Public Sector workers

The National Teaching Council has cautioned all teachers and employers that, effective 1st January, it will start to Prosecute & Deal with Unlicensed Teachers who are in Ghanaian classrooms.

According to the NTC, it will start applying the punitive sanctions contained in the Education Regulatory Bodies Act, 2020 (Act 1023), Section 79, which stipulates that  “A person shall not knowingly or negligently employ a person as a teacher in an institution unless the teacher is registered under this Act. A person who contravenes this commits an offense and is liable to summary conviction to a fine of not less than 500 penalty units and not more than 1000 penalty units or to a term of imprisonment of not less than six months and not more than one year.”

Dr Christian Addai-Poku while speaking to Graphiconline disclosed that they will come after both unlicensed teachers and the owners of schools who are employing such a person.
The NTC according to him will be sending its inspectors to schools on unannounced checks. The inspectors will take data of teachers and cross-check if they have been licensed to teach.

The law does not put the punishment on those who are teaching only but also on the person who is employing – both public and private schools,” he said.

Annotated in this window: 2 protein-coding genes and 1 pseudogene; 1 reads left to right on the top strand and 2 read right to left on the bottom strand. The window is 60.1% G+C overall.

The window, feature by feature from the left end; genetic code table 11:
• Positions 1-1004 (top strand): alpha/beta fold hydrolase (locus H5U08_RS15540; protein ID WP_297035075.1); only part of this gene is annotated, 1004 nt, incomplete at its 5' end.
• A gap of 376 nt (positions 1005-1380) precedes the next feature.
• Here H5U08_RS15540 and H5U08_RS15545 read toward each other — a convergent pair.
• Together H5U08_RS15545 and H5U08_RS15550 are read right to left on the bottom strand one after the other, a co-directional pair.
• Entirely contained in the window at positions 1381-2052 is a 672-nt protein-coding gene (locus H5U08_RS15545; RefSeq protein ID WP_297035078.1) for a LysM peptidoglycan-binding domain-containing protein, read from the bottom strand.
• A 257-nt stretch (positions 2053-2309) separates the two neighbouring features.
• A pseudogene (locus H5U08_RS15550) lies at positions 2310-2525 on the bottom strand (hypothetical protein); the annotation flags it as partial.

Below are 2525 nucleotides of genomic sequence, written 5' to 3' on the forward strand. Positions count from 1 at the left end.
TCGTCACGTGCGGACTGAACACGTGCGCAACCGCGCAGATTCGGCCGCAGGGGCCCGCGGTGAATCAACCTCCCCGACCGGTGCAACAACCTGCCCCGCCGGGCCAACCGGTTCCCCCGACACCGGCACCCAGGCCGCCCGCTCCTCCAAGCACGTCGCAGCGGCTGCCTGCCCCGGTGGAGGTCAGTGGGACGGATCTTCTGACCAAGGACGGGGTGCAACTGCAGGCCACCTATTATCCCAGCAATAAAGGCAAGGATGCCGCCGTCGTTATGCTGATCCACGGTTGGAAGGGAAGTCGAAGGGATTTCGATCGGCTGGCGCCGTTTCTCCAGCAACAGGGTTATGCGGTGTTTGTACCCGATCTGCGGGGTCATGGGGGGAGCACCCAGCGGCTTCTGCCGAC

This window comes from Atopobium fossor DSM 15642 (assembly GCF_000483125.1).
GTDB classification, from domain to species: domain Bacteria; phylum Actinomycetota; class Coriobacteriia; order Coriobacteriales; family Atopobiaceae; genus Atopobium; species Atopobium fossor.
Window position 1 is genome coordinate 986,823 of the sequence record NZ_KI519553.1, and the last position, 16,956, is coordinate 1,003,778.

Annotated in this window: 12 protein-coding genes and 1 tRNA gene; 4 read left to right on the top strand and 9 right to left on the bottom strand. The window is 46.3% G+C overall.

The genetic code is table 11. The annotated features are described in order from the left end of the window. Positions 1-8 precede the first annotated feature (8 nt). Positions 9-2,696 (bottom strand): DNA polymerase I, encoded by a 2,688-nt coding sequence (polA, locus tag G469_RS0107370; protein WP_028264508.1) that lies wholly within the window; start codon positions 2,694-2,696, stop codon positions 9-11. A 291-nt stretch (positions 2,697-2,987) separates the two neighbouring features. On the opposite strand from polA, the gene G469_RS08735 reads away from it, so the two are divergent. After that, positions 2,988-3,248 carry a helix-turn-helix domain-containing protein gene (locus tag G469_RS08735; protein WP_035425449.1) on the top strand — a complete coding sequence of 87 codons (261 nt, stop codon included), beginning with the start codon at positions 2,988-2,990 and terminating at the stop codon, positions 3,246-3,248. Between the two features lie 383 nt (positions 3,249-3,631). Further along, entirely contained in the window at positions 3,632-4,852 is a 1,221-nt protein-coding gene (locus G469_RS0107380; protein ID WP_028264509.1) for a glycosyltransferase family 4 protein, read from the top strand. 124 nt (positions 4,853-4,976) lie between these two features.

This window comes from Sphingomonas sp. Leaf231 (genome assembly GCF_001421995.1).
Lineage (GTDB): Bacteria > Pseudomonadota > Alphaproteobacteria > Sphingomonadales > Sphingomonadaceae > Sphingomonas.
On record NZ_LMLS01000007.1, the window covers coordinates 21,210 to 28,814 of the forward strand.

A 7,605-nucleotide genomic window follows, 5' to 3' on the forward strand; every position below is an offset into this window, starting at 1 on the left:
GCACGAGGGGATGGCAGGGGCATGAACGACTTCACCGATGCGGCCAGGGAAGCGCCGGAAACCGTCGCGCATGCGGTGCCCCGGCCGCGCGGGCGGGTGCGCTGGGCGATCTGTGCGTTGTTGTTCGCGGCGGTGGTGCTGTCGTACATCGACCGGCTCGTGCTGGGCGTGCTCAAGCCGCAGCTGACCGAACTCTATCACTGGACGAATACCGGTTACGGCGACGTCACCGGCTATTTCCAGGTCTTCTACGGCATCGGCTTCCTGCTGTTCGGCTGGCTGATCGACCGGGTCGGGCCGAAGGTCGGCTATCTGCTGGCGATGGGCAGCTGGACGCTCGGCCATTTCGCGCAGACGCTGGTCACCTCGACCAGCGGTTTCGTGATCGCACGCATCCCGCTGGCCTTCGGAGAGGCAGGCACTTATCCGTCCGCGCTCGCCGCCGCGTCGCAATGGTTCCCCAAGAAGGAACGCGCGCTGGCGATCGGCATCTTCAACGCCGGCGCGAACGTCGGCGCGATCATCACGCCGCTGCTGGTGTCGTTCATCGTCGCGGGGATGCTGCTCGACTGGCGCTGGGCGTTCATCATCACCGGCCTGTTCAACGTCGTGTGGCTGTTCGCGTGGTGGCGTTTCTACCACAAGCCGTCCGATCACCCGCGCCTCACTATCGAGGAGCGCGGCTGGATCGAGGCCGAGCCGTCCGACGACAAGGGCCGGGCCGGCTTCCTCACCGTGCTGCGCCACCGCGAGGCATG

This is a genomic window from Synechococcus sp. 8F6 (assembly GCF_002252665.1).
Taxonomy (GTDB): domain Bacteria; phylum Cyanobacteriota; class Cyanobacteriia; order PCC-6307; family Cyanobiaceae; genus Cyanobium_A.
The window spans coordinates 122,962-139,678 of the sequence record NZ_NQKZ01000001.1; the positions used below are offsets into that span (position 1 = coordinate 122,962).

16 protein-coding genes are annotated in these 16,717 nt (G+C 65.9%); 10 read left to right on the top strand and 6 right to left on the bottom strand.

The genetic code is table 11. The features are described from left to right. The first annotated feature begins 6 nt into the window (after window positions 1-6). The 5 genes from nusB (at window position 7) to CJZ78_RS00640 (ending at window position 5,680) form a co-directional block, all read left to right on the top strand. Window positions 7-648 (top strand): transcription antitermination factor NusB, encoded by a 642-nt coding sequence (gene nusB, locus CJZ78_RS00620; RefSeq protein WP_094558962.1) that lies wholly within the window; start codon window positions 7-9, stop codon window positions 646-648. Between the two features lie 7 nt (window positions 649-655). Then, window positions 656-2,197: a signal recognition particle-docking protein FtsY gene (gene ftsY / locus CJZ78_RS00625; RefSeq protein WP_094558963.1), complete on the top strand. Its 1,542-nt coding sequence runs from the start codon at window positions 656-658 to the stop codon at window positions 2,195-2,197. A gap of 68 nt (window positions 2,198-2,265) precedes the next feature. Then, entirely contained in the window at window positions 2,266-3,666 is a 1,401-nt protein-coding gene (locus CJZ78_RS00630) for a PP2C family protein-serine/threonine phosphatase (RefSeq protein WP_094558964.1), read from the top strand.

Teachers who are yet to acquire the NTC license have been advised to apply between now and December 2022. Schools that have unlicensed teachers have also been advised to encourage and help their teachers to be in good standing ahead of the January 2023 enforcement of the law.

You have to apply for a temporary licence which is renewable for two years. If you don’t do that, and we come to the school, we will not only prosecute the teacher but we would also prosecute the person who employed the teacher”.

“Even before you enter a school, ideally you should have a licence before you are employed. But if you are already in the system then get that licence before NTC’s deadline takes effect,” he said, adding that it would be good for proprietors to also support their teachers to be licensed else they would have to dismiss them in order not to fall foul of the law.

Asked why the law was not enforced all this while, he said the council took the time from 2018 to sensitize teachers to the need to be licensed although at that time the law was not passed, “but it was to educate them on the forthcoming law,” which was subsequently passed in 2020.

Immediately the law was passed, Dr Addai-Poku said, the council started with the registration of in-service teachers and so had gone round the whole country moving from region to region, district to district registering teachers and that process was completed just this month.

He emphasized that a teacher could either have a provisional, temporary or full license in order to qualify to teach. Now that you know the NTC to Prosecute & Deal with Unlicensed Teachers from January 2023, it is time to be proactive as a teacher if you belong to this category of teachers.


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